The local planning commission will act on the city's long-range transportation plan next Wednesday.
After hearing several revisions to the city's long-range transportation plan Wednesday night, the Lawrence-Douglas County Planning Commission appeared poised to adopt it.
But the commission voted 6-2 against approving it because several members wanted one more week to discuss the plan and make changes in it.
The commission then unanimously voted to take up the plan next week. The commission will meet at 7 p.m. Wednesday in the city commission meeting room at city hall, Sixth and Massachusetts streets.
When adopted, Transportation 2020 will give a broad plan of action for the city's transportation needs for the next 25 years. It will include plans for motor vehicle traffic, a mass transit system, and bicycles and pedestrian traffic. Ideally, the plan would be looked at every year for minor changes and have major revisions every three to five years.
During Wednesday's public hearing, the commission heard from 11 people about the plan.
Alan Black, a Kansas University professor of architecture and urban design, stressed the need for coordination in transportation plans being put together by the city and by Kansas University.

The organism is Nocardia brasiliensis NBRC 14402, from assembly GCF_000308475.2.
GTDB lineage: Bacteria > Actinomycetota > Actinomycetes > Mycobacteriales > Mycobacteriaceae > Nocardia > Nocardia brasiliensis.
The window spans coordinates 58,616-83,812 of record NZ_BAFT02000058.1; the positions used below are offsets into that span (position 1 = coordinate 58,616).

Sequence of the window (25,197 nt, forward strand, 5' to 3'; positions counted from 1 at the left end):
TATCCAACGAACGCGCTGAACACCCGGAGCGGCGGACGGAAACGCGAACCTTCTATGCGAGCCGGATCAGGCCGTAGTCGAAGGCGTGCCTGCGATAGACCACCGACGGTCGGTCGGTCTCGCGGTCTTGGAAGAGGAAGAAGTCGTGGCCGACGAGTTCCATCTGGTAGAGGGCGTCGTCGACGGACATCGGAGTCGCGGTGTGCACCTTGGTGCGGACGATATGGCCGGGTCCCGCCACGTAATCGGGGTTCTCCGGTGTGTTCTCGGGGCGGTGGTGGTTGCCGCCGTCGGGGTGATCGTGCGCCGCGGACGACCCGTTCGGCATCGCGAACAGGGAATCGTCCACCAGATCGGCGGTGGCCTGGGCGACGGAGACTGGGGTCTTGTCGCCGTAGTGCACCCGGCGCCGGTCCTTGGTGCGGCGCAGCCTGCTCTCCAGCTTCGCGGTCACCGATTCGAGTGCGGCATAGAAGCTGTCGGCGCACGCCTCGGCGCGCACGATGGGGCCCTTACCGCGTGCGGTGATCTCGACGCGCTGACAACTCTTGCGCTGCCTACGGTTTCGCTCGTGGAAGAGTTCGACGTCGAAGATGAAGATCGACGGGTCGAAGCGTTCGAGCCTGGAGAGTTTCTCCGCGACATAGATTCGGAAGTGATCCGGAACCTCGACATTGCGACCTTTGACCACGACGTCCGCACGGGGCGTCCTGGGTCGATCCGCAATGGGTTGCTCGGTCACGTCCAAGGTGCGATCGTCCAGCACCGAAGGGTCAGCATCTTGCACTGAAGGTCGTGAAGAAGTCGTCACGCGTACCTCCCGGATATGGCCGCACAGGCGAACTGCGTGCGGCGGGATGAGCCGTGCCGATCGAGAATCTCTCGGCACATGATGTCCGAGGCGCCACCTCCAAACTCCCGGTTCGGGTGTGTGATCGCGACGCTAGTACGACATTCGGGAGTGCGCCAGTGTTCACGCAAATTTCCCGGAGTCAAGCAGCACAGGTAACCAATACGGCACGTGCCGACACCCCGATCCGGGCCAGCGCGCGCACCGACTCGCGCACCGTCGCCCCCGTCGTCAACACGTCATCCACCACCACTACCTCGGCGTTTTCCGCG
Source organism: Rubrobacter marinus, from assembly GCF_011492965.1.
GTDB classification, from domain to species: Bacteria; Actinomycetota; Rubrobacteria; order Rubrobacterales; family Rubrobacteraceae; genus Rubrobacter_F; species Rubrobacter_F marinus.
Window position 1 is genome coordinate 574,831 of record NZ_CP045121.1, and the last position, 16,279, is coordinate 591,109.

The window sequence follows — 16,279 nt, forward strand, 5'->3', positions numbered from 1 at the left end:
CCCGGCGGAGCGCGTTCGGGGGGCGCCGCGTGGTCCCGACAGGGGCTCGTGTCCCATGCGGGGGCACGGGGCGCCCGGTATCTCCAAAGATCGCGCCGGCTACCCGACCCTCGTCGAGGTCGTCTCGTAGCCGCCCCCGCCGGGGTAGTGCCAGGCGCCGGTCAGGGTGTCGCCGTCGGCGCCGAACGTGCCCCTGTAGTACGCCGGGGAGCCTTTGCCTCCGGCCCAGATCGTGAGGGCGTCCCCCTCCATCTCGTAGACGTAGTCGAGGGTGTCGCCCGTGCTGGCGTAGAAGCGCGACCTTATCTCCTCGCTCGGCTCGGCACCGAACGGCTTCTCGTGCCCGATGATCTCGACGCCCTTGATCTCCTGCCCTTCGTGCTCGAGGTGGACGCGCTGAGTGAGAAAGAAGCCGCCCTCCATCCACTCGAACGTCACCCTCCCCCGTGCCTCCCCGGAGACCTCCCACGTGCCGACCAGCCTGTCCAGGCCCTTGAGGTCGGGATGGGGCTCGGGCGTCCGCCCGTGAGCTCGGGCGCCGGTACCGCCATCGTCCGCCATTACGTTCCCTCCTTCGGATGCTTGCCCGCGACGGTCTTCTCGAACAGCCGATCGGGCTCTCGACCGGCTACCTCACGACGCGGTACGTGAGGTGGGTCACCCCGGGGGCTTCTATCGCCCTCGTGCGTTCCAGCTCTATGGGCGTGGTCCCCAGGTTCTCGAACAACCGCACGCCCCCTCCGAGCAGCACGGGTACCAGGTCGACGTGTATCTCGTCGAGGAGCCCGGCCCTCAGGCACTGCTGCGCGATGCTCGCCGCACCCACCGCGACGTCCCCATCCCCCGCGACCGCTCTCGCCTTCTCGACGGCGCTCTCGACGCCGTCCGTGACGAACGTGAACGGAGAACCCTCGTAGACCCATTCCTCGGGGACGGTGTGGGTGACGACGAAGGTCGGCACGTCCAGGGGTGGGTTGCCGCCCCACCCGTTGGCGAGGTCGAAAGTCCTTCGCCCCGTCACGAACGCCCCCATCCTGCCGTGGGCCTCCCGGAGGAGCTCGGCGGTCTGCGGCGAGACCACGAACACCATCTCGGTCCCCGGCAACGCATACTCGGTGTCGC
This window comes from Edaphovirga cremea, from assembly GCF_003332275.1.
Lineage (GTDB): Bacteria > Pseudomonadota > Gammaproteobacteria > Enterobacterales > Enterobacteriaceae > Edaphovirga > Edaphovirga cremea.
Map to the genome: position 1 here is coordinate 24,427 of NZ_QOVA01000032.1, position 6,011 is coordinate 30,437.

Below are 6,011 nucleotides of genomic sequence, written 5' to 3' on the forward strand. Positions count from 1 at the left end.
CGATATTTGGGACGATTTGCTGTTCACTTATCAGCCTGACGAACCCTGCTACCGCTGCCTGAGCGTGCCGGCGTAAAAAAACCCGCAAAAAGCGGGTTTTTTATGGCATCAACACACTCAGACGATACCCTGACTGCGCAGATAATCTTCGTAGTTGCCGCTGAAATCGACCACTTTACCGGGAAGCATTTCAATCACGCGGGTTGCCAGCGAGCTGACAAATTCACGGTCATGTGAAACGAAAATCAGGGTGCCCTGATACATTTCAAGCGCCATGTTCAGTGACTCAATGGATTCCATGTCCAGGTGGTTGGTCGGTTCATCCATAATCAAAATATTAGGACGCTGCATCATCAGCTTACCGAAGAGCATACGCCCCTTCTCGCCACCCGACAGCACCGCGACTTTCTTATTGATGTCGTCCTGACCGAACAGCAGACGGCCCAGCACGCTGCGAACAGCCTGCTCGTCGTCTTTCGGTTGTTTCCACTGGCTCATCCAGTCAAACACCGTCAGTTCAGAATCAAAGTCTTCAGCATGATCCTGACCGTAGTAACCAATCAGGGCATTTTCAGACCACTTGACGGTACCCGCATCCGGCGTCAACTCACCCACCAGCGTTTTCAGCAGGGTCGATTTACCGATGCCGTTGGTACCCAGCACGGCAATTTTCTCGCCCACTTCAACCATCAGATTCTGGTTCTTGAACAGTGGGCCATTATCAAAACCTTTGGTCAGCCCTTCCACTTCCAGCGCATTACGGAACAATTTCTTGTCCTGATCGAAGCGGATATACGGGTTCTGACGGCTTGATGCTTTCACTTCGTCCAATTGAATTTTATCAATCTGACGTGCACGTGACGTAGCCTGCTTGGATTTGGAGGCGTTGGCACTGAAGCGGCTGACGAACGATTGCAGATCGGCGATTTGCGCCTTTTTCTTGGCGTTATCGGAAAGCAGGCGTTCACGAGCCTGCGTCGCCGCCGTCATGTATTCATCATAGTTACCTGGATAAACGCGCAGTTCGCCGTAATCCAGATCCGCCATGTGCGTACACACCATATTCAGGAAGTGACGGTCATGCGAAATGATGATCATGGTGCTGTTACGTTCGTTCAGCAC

Black said some of the street improvements recommended in KU's plan aren't mentioned in the city's plan.
And the city's plan included a proposal to create a public transit system in Lawrence that would incorporate the KU on Wheels bus system run by KU's Student Senate. He said students were just learning about it and "I think they're fairly upset about it."
Fred Sherman, the city's transportation planner, said there has been coordination at the staff level, although KU top administrators and the Lawrence City Commission have not met about policy issues.
Carol Bowen, 411 Neb., complained that the plan includes a map showing the South Lawrence Trafficway with a section "that is extremely sensitive." She was referring to the section between Iowa Street and Kansas Highway 10, which is now the subject of an environmental impact study.
She called it "an affront to the community to include it."
Sherman said the best information those writing the plan have had is the 31st Street alignment plan. He said that if the alignment is changed, the plan can be modified.
Other comments from the public stressed the need for improving city sidewalks, developing a public transit system and improving the coordination of traffic signals in the city to make traffic flow more smoothly.
Commissioner Dennis Snodgrass suggested waiting to approve the plan until the city's comprehensive plan, Horizon 2020, is completed and approved. That way the transportation plan doesn't have to be pulled out and revised if it doesn't match Horizon 2020, he said.
But Linda Finger, planning director, said the commission needs to approve the plan to meet requirements to request federal and state funding for local street improvement projects.